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bronicabill

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I did find the referenced info on the Apogee and Estes websites after I posted my initial question. Obviously for LPR, things really haven't changed at all, and I'll just need to experiment with the fit of everything next time I fly this one. As old as it is, I may just keep it on the shelf and find something more easily replaceable for messing around with 2-stage flight... or better yet, design my own.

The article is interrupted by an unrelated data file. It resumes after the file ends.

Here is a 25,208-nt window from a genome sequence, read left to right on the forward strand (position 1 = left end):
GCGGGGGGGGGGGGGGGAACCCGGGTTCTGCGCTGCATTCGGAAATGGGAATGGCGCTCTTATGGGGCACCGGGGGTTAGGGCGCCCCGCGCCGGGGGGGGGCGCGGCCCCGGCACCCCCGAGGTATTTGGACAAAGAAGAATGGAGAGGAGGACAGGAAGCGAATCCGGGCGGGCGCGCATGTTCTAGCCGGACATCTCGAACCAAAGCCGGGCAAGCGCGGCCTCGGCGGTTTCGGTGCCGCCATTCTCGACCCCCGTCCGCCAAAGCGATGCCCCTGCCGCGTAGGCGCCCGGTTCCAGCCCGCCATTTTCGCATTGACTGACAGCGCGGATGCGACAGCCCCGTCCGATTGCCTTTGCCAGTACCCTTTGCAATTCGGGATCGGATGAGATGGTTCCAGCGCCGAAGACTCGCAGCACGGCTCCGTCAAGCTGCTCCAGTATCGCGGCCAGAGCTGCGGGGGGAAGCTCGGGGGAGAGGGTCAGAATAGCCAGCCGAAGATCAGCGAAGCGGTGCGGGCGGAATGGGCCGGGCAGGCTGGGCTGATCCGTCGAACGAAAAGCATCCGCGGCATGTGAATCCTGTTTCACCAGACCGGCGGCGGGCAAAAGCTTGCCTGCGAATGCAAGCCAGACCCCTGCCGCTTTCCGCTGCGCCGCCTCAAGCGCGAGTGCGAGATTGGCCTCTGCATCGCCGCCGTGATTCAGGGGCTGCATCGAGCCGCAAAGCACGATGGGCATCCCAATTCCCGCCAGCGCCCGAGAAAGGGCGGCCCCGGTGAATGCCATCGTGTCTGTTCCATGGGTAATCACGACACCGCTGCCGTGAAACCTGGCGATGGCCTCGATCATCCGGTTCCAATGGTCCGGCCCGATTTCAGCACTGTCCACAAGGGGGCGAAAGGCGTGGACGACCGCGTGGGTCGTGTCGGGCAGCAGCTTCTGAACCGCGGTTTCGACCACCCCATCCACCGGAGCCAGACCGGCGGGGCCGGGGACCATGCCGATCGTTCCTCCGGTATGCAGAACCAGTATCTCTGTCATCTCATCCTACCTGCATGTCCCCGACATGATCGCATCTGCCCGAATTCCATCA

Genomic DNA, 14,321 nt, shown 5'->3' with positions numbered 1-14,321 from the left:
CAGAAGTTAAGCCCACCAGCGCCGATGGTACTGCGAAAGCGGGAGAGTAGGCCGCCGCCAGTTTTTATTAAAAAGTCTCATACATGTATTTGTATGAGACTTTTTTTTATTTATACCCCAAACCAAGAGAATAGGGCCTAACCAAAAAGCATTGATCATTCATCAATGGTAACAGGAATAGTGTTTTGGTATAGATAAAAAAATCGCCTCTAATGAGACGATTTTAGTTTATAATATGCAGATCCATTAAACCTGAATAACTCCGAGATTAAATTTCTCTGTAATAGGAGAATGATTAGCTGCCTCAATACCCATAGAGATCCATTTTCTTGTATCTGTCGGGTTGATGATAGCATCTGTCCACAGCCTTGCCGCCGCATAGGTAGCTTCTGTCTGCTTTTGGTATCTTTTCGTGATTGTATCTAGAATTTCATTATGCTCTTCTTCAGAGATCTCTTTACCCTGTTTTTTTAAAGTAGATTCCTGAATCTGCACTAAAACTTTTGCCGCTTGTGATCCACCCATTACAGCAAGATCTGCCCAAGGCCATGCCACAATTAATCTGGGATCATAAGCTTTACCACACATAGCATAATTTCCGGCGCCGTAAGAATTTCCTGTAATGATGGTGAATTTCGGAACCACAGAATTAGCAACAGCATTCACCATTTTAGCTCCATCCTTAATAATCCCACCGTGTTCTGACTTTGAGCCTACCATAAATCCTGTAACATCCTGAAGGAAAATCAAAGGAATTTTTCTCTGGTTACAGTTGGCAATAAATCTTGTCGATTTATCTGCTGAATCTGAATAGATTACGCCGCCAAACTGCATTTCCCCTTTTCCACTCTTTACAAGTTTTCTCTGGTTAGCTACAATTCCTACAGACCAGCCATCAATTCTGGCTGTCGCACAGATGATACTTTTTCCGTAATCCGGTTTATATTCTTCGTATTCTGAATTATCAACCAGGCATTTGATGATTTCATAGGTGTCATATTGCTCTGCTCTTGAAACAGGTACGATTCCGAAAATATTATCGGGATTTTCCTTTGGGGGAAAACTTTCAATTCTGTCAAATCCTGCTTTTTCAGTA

Cheers!
 
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I remember a certain chief model rocket designer commenting on a thread somewhere that the fit of the stage coupling should be quite loose.
I tried launching three two stage models about a month ago without the scotch tape holding the two engines together, just as an experiment. All three rockets staged perfectly, FWIW.
I've also flown rockets with engine hooks on both sustainer and booster stages with successful staging. There was a small gap between the motors.
And there is gap staging with vent holes, also perfectly viable.
IIRC the PS II booster unit has a screw on retainer and a stage cone to funnel the booster blowby gasses into the sustainer motor nozzle.
But scotch tape and friction fit remains the most widely used method for LPR, so not much has changed.
 

sjh1